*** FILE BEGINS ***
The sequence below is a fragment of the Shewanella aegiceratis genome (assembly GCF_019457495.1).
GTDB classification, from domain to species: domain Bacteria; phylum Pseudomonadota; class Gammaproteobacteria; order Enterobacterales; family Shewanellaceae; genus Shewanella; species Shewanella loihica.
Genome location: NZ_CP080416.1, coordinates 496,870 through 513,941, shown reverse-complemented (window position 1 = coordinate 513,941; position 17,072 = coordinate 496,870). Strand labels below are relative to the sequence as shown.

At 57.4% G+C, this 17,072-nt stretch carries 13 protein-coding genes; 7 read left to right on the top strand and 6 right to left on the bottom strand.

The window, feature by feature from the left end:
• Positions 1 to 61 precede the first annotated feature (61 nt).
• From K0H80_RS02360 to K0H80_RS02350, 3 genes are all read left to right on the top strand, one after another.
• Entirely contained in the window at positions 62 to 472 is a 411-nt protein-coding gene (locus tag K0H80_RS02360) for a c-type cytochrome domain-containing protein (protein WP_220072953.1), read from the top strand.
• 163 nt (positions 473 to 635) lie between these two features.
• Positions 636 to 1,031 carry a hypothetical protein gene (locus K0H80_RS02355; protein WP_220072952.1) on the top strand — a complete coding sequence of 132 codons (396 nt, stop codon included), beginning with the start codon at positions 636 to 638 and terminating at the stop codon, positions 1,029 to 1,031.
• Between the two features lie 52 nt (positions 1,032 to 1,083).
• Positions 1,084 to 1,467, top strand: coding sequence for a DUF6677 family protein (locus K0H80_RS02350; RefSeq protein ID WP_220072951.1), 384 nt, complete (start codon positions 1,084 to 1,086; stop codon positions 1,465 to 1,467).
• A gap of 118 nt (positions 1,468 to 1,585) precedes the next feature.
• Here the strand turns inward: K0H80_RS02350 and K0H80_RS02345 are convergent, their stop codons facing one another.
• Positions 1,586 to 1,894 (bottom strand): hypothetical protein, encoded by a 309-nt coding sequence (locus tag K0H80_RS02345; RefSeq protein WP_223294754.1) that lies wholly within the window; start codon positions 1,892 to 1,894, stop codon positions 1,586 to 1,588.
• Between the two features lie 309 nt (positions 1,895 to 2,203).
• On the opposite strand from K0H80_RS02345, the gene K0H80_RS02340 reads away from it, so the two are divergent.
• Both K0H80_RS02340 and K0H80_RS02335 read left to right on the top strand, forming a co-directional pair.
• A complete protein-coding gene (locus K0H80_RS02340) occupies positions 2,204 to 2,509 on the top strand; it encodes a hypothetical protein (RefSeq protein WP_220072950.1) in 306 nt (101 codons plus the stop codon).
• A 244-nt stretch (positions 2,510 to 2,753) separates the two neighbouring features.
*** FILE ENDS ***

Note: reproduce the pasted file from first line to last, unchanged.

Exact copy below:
The sequence below is a fragment of the Shewanella aegiceratis genome (assembly GCF_019457495.1).
GTDB classification, from domain to species: domain Bacteria; phylum Pseudomonadota; class Gammaproteobacteria; order Enterobacterales; family Shewanellaceae; genus Shewanella; species Shewanella loihica.
Genome location: NZ_CP080416.1, coordinates 496,870 through 513,941, shown reverse-complemented (window position 1 = coordinate 513,941; position 17,072 = coordinate 496,870). Strand labels below are relative to the sequence as shown.

At 57.4% G+C, this 17,072-nt stretch carries 13 protein-coding genes; 7 read left to right on the top strand and 6 right to left on the bottom strand.

The window, feature by feature from the left end:
• Positions 1 to 61 precede the first annotated feature (61 nt).
• From K0H80_RS02360 to K0H80_RS02350, 3 genes are all read left to right on the top strand, one after another.
• Entirely contained in the window at positions 62 to 472 is a 411-nt protein-coding gene (locus tag K0H80_RS02360) for a c-type cytochrome domain-containing protein (protein WP_220072953.1), read from the top strand.
• 163 nt (positions 473 to 635) lie between these two features.
• Positions 636 to 1,031 carry a hypothetical protein gene (locus K0H80_RS02355; protein WP_220072952.1) on the top strand — a complete coding sequence of 132 codons (396 nt, stop codon included), beginning with the start codon at positions 636 to 638 and terminating at the stop codon, positions 1,029 to 1,031.
• Between the two features lie 52 nt (positions 1,032 to 1,083).
• Positions 1,084 to 1,467, top strand: coding sequence for a DUF6677 family protein (locus K0H80_RS02350; RefSeq protein ID WP_220072951.1), 384 nt, complete (start codon positions 1,084 to 1,086; stop codon positions 1,465 to 1,467).
• A gap of 118 nt (positions 1,468 to 1,585) precedes the next feature.
• Here the strand turns inward: K0H80_RS02350 and K0H80_RS02345 are convergent, their stop codons facing one another.
• Positions 1,586 to 1,894 (bottom strand): hypothetical protein, encoded by a 309-nt coding sequence (locus tag K0H80_RS02345; RefSeq protein WP_223294754.1) that lies wholly within the window; start codon positions 1,892 to 1,894, stop codon positions 1,586 to 1,588.
• Between the two features lie 309 nt (positions 1,895 to 2,203).
• On the opposite strand from K0H80_RS02345, the gene K0H80_RS02340 reads away from it, so the two are divergent.
• Both K0H80_RS02340 and K0H80_RS02335 read left to right on the top strand, forming a co-directional pair.
• A complete protein-coding gene (locus K0H80_RS02340) occupies positions 2,204 to 2,509 on the top strand; it encodes a hypothetical protein (RefSeq protein WP_220072950.1) in 306 nt (101 codons plus the stop codon).
• A 244-nt stretch (positions 2,510 to 2,753) separates the two neighbouring features.